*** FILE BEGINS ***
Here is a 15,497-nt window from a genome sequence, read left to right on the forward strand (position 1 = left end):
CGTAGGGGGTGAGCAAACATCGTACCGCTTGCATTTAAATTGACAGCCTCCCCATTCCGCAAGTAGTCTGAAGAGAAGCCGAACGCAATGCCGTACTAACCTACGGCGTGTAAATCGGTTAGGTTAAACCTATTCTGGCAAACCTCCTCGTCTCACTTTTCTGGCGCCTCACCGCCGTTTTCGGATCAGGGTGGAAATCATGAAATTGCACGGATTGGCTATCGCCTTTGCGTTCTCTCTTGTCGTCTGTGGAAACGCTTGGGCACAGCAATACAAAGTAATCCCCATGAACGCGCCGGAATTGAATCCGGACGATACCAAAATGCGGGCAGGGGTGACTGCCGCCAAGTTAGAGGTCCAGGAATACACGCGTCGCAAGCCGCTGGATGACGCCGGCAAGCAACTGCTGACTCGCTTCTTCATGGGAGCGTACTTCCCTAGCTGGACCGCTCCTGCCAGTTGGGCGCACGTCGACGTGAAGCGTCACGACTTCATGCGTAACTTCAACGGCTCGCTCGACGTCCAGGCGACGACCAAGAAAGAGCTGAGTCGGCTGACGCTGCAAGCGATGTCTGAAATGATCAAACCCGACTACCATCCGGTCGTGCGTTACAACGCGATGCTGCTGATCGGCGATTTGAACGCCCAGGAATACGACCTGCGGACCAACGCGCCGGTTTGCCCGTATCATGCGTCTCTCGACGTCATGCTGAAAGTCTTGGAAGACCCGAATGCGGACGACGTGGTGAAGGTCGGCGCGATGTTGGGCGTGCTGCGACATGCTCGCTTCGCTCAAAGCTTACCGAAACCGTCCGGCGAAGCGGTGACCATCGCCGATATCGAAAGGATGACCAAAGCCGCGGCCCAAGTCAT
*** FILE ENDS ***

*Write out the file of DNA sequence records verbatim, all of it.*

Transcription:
Here is a 15,497-nt window from a genome sequence, read left to right on the forward strand (position 1 = left end):
CGTAGGGGGTGAGCAAACATCGTACCGCTTGCATTTAAATTGACAGCCTCCCCATTCCGCAAGTAGTCTGAAGAGAAGCCGAACGCAATGCCGTACTAACCTACGGCGTGTAAATCGGTTAGGTTAAACCTATTCTGGCAAACCTCCTCGTCTCACTTTTCTGGCGCCTCACCGCCGTTTTCGGATCAGGGTGGAAATCATGAAATTGCACGGATTGGCTATCGCCTTTGCGTTCTCTCTTGTCGTCTGTGGAAACGCTTGGGCACAGCAATACAAAGTAATCCCCATGAACGCGCCGGAATTGAATCCGGACGATACCAAAATGCGGGCAGGGGTGACTGCCGCCAAGTTAGAGGTCCAGGAATACACGCGTCGCAAGCCGCTGGATGACGCCGGCAAGCAACTGCTGACTCGCTTCTTCATGGGAGCGTACTTCCCTAGCTGGACCGCTCCTGCCAGTTGGGCGCACGTCGACGTGAAGCGTCACGACTTCATGCGTAACTTCAACGGCTCGCTCGACGTCCAGGCGACGACCAAGAAAGAGCTGAGTCGGCTGACGCTGCAAGCGATGTCTGAAATGATCAAACCCGACTACCATCCGGTCGTGCGTTACAACGCGATGCTGCTGATCGGCGATTTGAACGCCCAGGAATACGACCTGCGGACCAACGCGCCGGTTTGCCCGTATCATGCGTCTCTCGACGTCATGCTGAAAGTCTTGGAAGACCCGAATGCGGACGACGTGGTGAAGGTCGGCGCGATGTTGGGCGTGCTGCGACATGCTCGCTTCGCTCAAAGCTTACCGAAACCGTCCGGCGAAGCGGTGACCATCGCCGATATCGAAAGGATGACCAAAGCCGCGGCCCAAGTCAT